Grading and Institution

I usually avoid commenting on contemporary events in this forum, not because I lack the interest, though this is often true as well, but because it is one of the ways that I am trying to write the web more slowly, one of the ways that I am trying to contest the internet’s habitual demand for speed and currency.  Today, however, I discovered an article in the Globe and Mail that I feel compelled to discuss, and so, since it is probably necessary to prove the rule in any case, I will make this one exception.

The article, for those who would prefer not to read it for themselves, reports that professor Denis Rancourt has been fired from the University of Ottawa for refusing to provide individual grades to his fourth year physics class.  During the first class of the semester, he informed his students that they would each be receiving a grade of A+, which would free them from the pressure to test well and permit them to be scientists instead.  Though Rancourt had previously been involved in his share of controversies, it was this refusal to grade that finally convinced the university to take the very rare step of firing a tenured faculty member.

This should not surprise anyone very much, of course.  I could write for pages about how the ability to measure knowledge through grades and and courses and degrees is essential to the viability of the educational institution as such, about how this imposes on the institutional instructor the necessity of justifying grades through all the procedures of marking and commenting and correcting that consume so much of their time, and about how this permits the educational institution to attain only, at its highest, to a kind of editorial approach to learning.  I will spare us all those pages.

Instead, I just want to express my saddness at seeing the inevitable suppression of the desire for learning by institutionalized education.  I know almost nothing about Rancourt, and I am not otherwise endorsing him in any way, but I applaud his attempt to encourage learning to take place in the cracks and crevices of education, and I sympathize with him in his present situation.  Though I am cynical enough to believe that this must necessarily be the result of what he was attempting to do, I am grieved, as I always am, that learning can find no place for itself in the university.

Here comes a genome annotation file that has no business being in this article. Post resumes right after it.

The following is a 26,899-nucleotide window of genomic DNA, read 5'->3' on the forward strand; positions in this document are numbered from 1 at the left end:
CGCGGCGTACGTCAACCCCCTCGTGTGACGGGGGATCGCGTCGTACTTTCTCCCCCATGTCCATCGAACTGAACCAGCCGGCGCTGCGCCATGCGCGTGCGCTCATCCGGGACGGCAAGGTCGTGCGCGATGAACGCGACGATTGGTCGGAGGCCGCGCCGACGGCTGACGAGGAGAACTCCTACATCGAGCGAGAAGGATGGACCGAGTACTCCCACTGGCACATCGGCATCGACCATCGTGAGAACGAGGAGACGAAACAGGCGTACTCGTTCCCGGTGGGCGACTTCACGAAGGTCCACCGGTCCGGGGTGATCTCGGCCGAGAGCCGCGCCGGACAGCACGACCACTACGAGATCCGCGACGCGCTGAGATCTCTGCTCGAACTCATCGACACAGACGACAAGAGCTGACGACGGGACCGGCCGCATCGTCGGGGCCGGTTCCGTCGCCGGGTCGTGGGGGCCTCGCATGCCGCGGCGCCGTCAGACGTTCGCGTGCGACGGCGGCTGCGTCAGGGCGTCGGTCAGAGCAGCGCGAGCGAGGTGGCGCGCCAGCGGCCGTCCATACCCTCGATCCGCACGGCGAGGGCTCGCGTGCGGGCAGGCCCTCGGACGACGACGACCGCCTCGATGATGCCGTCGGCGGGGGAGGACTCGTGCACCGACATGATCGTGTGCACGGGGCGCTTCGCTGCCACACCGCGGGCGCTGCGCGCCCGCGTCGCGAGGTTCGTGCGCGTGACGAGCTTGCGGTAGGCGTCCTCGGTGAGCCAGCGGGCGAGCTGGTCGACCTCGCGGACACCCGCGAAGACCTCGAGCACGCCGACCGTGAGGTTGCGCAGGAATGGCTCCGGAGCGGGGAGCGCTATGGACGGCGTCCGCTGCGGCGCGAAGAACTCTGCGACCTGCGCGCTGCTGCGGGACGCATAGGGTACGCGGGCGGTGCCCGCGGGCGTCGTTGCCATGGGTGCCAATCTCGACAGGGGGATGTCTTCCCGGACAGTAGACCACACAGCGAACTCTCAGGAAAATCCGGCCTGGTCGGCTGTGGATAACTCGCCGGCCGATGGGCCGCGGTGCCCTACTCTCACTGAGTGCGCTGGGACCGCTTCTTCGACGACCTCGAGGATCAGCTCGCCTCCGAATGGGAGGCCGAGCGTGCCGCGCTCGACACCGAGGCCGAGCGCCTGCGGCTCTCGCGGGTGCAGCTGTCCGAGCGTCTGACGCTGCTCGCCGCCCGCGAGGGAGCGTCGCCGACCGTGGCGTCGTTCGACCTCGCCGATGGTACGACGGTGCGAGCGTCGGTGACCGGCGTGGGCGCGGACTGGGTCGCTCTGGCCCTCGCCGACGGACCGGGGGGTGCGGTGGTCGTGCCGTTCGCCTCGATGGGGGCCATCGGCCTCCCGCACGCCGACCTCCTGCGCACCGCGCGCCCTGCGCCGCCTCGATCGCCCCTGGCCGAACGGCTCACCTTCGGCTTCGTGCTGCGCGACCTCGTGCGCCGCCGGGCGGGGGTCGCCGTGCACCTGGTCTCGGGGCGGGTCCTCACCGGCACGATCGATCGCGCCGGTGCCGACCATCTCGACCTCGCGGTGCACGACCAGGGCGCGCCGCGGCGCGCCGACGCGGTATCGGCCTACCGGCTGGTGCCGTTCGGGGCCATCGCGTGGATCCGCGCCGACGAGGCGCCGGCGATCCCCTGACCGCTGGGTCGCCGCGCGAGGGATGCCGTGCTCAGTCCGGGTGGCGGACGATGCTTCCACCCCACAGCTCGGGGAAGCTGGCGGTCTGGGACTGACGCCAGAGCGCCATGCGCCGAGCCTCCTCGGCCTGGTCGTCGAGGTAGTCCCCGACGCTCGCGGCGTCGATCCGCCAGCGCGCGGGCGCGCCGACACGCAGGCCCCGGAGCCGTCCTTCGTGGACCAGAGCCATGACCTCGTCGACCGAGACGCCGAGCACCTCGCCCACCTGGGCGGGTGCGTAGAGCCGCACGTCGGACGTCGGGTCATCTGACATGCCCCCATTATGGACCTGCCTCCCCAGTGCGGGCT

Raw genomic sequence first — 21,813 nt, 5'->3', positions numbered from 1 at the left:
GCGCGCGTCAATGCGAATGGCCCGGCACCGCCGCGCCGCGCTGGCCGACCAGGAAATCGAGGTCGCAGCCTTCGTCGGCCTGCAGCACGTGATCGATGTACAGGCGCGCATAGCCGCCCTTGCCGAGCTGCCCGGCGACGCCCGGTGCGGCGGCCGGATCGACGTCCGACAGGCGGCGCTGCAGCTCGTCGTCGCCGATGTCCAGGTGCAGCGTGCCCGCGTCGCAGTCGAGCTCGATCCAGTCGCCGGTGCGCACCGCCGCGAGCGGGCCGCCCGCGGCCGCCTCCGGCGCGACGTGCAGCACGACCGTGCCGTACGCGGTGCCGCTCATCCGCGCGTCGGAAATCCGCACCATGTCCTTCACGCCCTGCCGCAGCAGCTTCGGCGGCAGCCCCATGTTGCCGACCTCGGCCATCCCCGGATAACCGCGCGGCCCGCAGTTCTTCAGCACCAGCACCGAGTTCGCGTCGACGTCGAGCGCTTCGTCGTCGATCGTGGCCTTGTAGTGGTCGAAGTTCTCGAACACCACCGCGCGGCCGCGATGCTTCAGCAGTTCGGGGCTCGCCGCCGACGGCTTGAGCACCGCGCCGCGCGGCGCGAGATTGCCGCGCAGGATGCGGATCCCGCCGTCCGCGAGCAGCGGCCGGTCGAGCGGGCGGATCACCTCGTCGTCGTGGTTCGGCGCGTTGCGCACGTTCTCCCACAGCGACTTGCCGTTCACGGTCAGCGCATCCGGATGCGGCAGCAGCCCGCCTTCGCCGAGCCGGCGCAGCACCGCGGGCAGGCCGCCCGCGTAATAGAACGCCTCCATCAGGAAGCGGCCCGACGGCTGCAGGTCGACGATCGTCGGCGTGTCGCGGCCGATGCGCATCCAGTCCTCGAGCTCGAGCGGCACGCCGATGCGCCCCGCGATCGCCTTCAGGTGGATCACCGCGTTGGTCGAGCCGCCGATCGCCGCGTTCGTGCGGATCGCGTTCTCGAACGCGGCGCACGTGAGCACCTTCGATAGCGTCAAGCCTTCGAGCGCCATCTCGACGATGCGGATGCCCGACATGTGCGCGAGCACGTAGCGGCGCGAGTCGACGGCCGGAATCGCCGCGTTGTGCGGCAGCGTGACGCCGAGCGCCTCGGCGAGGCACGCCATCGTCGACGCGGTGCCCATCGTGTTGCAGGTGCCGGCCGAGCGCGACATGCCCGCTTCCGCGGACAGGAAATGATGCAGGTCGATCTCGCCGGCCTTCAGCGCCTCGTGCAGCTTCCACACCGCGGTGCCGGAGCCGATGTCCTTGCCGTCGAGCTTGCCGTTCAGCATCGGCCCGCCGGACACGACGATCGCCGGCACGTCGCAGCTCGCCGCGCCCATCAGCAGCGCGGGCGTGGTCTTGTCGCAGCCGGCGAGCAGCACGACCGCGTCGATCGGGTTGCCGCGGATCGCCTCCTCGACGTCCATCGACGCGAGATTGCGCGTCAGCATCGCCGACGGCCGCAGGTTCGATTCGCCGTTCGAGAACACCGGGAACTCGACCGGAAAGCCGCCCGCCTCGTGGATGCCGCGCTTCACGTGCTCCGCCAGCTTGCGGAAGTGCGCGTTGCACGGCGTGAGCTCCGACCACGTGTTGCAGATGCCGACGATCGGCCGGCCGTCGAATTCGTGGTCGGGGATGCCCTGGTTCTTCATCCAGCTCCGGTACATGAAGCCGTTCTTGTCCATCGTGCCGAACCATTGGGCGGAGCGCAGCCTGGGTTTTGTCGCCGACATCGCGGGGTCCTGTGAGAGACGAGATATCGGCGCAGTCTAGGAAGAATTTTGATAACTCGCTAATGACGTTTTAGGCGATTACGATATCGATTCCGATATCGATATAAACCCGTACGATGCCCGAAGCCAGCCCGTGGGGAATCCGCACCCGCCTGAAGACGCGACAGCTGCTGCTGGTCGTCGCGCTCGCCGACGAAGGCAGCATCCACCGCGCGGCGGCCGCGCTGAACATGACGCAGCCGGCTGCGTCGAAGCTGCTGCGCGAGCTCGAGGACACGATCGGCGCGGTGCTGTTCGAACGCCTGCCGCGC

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2 comments
  1. TC said:

    Hm..I was just a few days ago reading Lacan on the university discourse.
    the quote is fragmented as it is broken up by hecklers (interesting in itself, and relevant, but too wordy for here):

    “If you begin by putting in its place what essentially constitutes the discourse of the Master…namely that he ordains, that he intervenes in the system of knowledge, you can then ask yourself the question what it means when the discourse of knowledge, by this quarter turn [to the discourse of the university], which has no need to be put on the board because it is in the real, by this displacement, knowledge has the whip hand. When this happens, where you are, is where there has been defined the result, the fruit, the fall, of the relationships between the Master and the slave. Namely….last year…I said that it was the place revealed, designated by Marx as surplus value.

    You are the products of the University. the surplus value is you and you are proving it, even if only in this respect – which you not only consent to but which you also applaud – and I see no reason to object – which is that you leave here, equal to more or less credits. You have all made yourself into credits. You leave here stamped with credits”

    Lacan. Analyticon, Vincennes – Impromptu no. 1: 3rd December 1969

  2. TC,

    Thanks for the quotation. Lacan’s style is inimitable, which is perhaps fortunate, though I do love to read the way that he writes.

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